1. Thank-you, Raven! I have only been retired from the Marine Corps for about 14 months, but I have constantly heard the term “command and control’ associated with poor leadership. In the Marine Corps, leadership was defined as centralized command and decentralized control. This is a significant difference, and one that my civilian peers do not seem to understand. Centralized command referred to unity of command, meaning there was one individual responsible for all which did or did not occur in the unit; decentralized control meant that subordinates were given an objective but were not specifically told how to accomplish the task. This meant that junior service members were free to be creative and innovative when accomplishing tasks, allowing them to make important decisions without having to consult someone of higher rank. In a nutshell, this leadership says, “I will be responsible for what you do, but I will not tell you exactly how to do it.” What do you think?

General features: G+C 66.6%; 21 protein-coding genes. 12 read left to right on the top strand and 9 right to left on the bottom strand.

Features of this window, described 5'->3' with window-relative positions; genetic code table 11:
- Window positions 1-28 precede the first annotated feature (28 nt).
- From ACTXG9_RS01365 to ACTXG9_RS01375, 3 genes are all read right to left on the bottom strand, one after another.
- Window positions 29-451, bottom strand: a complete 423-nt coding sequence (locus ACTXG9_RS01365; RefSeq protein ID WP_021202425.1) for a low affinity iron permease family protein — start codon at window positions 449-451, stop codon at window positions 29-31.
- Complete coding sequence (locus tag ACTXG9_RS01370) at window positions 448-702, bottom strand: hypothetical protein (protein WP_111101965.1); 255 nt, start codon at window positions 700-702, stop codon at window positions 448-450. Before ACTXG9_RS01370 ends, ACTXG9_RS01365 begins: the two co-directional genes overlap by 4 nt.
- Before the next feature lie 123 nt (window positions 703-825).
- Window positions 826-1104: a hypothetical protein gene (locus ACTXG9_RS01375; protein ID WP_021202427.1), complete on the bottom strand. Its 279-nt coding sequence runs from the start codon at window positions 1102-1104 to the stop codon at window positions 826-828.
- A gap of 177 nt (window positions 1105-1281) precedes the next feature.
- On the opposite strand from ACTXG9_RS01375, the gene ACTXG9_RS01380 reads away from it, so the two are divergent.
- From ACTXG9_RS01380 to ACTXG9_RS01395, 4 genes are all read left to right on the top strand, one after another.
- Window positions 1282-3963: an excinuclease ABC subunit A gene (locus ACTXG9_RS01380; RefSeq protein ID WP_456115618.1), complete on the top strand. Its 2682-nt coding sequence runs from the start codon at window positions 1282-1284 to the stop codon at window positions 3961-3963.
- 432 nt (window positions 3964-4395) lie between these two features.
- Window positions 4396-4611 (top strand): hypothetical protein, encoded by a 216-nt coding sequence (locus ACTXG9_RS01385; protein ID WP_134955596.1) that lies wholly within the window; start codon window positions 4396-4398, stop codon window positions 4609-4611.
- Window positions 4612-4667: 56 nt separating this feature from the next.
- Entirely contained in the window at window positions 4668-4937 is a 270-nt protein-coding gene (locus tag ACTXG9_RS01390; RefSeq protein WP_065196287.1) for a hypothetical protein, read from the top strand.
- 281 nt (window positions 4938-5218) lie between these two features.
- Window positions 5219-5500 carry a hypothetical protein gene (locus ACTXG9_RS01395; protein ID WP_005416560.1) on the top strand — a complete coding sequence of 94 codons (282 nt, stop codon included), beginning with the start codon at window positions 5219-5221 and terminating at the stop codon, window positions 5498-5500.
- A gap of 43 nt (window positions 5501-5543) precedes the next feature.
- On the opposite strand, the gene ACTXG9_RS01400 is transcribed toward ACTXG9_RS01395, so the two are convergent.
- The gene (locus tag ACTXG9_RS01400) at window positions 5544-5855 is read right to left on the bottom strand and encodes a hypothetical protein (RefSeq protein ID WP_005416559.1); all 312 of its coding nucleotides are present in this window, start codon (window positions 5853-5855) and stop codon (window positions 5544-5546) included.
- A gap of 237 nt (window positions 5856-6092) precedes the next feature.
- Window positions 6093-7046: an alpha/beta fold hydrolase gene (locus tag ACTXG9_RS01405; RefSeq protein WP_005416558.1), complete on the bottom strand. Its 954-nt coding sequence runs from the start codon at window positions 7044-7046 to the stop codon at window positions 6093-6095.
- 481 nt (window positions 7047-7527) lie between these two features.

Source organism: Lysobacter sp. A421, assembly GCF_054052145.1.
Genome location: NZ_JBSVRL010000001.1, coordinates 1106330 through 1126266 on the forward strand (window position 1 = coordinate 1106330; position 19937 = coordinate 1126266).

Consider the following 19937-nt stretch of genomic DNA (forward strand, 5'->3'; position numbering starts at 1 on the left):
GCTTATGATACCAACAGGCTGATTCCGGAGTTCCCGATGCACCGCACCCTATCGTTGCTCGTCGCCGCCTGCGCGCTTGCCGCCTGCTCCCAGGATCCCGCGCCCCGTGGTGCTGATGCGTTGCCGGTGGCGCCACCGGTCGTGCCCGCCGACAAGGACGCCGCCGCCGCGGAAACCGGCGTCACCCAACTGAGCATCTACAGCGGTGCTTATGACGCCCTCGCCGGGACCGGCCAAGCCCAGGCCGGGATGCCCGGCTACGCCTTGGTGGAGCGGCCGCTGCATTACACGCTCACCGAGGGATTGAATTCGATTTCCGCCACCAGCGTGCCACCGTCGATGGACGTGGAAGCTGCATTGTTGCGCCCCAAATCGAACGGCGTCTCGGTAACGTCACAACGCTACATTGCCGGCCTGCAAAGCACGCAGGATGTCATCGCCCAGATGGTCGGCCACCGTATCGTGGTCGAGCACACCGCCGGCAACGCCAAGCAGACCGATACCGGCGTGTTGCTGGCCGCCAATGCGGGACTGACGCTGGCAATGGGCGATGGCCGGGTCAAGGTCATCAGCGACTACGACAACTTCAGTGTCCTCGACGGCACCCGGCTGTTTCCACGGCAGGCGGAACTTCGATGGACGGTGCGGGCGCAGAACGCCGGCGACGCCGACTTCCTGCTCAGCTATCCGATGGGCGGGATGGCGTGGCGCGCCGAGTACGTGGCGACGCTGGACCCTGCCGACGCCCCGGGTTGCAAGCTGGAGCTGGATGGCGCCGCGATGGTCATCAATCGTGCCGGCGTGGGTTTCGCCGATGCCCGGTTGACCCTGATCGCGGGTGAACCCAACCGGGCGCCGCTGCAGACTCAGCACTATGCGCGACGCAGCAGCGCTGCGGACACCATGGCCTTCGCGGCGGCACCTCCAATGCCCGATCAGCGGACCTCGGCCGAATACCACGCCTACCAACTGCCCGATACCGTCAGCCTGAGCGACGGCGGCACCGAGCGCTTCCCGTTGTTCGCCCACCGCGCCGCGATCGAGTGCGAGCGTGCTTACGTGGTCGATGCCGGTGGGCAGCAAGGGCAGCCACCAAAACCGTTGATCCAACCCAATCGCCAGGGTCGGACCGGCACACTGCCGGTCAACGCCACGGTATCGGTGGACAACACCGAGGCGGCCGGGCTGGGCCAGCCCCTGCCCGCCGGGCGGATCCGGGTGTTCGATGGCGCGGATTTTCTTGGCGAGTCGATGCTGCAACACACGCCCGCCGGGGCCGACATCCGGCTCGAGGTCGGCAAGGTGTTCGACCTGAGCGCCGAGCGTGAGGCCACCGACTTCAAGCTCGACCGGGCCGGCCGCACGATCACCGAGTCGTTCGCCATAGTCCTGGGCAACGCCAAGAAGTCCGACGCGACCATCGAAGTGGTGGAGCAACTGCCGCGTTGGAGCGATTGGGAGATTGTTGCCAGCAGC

2. That is a great insight and I appreciate your clarification re: command and control and the military. I can understand the connection due to stereotyping. I actually wanted to take the military leadership elective to learn more because I believe there is a lot to learn from that model. Your comment that it is centralized command and decentralized control is compelling. Here’s another interesting military leadership characteristic I am really intrigued with – the military has to grow its own leaders, whereas private sector or even governmental sector business can recruit for positions. Where does one recruit a general or a sergeant or other admiral, etc? The military must develop its leaders through the ranks. I had never thought of that issue before and it speaks to the challenge of both recruiting in new people, strong leadership development systems, and the need for retention strategies. All very challenging in any environment! I digress – but I have very much appreciated learning from you!